“We are cautiously moving into the area of cloud but are very conscious as a company with risk at its core of the implications of doing that,” explains Fergal Collins, COO of the Aon Centre for Innovation and Analytics (ACIA).
Dublin: 23.11.2014 08.24AM
The bitter conflict currently ongoing between Georgia, the former Soviet republic, and Russia over the Georgian province of South Ossetia appears to have migrated online.
The Georgian presidential website and other government sites have apparently been targeted by a distributed denial of service attack (DDoS) – a malicious attack which aims bring a computer network to a standstill by flooding it with useless traffic.
The Georgian Ministry of Foreign Affairs has set up a blog hosted on Google in which it states: “A cyber warfare campaign by Russia is seriously disrupting many Georgian websites, including that of the Ministry of Foreign Affairs.”
A similar attack occurred in early July of this year on the website of Georgian President, Mikhail Saakashvilli.
The blog RBNExploit, which tracks the Russian Business Network (RBN) – a notorious cybercrime organisation – claims that information on official Georgian websites may no longer be reliable: “We provide an important reminder to use caution with any websites that appear of a Georgian official source but are without any recent news, ie Sat / Sun, Aug 9/10, as these may be fraudulent”.
According to the blog, many of Georgia’s internet servers were under external control from late Thursday 7 August.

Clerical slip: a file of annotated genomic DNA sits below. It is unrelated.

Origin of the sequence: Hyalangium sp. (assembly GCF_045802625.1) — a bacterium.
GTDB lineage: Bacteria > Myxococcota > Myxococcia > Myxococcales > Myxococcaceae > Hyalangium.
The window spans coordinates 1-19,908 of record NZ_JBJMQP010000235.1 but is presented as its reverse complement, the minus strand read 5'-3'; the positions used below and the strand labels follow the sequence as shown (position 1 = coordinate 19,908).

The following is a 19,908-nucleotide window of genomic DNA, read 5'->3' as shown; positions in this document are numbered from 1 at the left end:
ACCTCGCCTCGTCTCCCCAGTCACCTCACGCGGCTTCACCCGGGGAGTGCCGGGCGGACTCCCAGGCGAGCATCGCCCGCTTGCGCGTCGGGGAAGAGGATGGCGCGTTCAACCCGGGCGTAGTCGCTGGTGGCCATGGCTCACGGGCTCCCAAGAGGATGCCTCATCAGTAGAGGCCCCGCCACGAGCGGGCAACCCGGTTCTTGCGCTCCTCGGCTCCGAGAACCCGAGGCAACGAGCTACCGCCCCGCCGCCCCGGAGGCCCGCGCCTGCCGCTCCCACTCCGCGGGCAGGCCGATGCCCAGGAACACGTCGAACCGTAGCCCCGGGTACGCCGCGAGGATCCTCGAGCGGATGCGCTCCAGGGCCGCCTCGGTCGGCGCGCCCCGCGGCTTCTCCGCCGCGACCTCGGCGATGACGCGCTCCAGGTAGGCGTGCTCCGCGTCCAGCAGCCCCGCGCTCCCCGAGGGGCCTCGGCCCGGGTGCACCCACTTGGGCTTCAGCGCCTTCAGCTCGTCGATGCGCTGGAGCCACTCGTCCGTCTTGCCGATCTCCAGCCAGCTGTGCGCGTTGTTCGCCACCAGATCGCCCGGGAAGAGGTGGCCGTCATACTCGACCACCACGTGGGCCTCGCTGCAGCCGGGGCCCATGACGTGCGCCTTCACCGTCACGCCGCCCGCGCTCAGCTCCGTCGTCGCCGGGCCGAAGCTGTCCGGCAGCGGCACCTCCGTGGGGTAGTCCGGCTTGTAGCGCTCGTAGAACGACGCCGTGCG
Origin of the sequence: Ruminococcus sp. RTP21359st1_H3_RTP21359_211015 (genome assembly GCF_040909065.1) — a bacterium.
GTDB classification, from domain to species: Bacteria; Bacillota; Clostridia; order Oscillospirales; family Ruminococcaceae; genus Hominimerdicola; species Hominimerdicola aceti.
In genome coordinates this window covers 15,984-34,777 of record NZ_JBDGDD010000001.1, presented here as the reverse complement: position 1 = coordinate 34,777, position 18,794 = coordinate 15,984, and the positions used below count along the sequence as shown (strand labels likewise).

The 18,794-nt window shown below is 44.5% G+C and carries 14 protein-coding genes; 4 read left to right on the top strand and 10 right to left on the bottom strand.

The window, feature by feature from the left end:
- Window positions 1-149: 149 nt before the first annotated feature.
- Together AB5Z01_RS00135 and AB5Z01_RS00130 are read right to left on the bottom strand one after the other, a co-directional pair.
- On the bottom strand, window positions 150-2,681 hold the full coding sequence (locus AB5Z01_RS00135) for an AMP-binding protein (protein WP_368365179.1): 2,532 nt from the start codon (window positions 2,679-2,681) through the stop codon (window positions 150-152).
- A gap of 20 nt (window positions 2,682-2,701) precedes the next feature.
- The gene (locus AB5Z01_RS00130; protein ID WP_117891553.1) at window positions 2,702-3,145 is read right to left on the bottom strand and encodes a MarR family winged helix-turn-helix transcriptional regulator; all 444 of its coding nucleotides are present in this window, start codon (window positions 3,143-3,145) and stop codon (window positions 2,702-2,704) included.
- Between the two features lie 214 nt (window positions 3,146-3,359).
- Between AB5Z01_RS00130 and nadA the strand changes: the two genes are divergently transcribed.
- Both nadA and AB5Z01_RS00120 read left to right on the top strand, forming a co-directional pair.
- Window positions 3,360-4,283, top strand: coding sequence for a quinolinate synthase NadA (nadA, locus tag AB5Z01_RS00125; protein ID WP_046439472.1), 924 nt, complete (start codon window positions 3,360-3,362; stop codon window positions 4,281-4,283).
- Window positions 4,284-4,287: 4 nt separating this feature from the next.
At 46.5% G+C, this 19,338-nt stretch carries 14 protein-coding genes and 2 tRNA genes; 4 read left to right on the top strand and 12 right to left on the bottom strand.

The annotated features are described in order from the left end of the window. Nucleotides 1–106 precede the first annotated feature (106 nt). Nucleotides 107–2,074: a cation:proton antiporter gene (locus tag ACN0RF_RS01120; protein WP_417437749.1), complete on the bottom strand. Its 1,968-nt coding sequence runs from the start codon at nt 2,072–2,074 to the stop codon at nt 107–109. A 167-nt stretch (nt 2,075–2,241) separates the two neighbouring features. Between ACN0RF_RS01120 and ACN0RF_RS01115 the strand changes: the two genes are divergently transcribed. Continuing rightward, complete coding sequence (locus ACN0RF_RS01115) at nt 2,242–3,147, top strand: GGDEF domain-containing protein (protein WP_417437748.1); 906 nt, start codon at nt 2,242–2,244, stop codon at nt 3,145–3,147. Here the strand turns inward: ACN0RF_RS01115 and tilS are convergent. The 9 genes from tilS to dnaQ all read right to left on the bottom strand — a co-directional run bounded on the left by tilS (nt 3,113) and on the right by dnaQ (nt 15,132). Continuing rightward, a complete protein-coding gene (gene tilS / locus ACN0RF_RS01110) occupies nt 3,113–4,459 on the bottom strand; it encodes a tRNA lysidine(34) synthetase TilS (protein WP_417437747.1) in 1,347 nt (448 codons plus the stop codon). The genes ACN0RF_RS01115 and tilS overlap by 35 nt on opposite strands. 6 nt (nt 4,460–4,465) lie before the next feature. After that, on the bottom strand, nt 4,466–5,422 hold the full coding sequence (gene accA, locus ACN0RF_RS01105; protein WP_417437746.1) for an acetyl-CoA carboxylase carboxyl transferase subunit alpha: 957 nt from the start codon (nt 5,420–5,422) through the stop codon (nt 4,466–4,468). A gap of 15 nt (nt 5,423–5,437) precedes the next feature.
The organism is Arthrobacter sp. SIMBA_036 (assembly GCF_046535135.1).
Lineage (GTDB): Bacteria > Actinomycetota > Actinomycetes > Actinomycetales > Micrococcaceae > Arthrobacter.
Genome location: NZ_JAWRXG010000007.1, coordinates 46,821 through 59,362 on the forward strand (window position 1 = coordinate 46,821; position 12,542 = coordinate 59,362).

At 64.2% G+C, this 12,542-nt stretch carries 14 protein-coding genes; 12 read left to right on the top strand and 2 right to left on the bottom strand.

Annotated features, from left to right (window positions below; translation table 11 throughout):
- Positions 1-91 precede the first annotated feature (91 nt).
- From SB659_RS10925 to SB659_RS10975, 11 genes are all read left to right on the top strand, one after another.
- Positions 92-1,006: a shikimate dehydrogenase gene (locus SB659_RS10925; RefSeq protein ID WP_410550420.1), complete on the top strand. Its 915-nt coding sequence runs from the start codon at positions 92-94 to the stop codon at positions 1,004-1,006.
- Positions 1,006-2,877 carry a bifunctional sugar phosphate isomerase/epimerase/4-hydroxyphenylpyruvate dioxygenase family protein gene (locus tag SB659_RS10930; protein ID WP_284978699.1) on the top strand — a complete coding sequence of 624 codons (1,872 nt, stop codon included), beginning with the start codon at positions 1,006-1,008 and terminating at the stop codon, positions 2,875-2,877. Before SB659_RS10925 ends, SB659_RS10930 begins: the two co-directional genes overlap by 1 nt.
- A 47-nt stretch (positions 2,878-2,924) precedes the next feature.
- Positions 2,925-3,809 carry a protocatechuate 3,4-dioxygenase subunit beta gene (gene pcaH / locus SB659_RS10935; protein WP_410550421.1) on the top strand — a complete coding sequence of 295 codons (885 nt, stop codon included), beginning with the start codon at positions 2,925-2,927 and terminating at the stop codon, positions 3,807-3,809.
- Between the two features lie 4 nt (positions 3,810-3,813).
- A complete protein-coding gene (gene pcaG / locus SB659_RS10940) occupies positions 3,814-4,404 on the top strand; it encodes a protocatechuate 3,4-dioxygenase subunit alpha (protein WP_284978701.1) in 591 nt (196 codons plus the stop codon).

“For those of a technical nature we show the latest server routing map (pictured), which clearly shows the Russian-based servers AS12389 ROSTELECOM, AS8342 RTCOMM, and AS8359 COMSTAR, controlling all traffic to Georgia’s key servers,” the blog states.
“It should be noted servers AS8342 RTCOMM (Ru), AS12389 ROSTELECOM (Ru), AS9121 TTNet Autonomous System Turk Telekom (Tk) are well known to be under the control of RBN and influenced by the Russian Government. All efforts are being made to regain server control, and international assistance is requested to provide added internet routing via neutral cyberspace.”
This is not the first time a country’s governmental web resources have been subjected to a cyber attack. A three-week wave of such attacks was unleashed against Estonia in May of 2007, in the midst of its bitter dispute with Russia over the relocation of a Bronze Soldier Soviet war memorial from the centre of the Estonian capital Tallinn.
The main targets included the websites of the Estonian presidency and its parliament; almost all government ministries, three of the countries biggest news organisations and two of Estonia’s biggest banks. Such was the scale of the attack that Nato sent some of its key cyber-terrorism experts to Tallinn to investigate and to help the Estonian authorities strengthen their cyber defenses. Despite Estonian accusations that Moscow was to blame, only one arrest was ever made.
If the Russian state is indeed responsible for this double-pronged military/cyber military manoeuver, this would be an unprecedented development in the history of human conflict. From the televised bombardments of the Gulf War to footage uploaded to YouTube from troops on the frontlines in Iraq, it appears humanity has followed this technological trajectory to its natural conclusion and is now actually waging war online.
By Jennifer Yau
Pictured: Server routing map from RBNExploit illustrating Russian-based servers controlling all traffic to Georgia’s key servers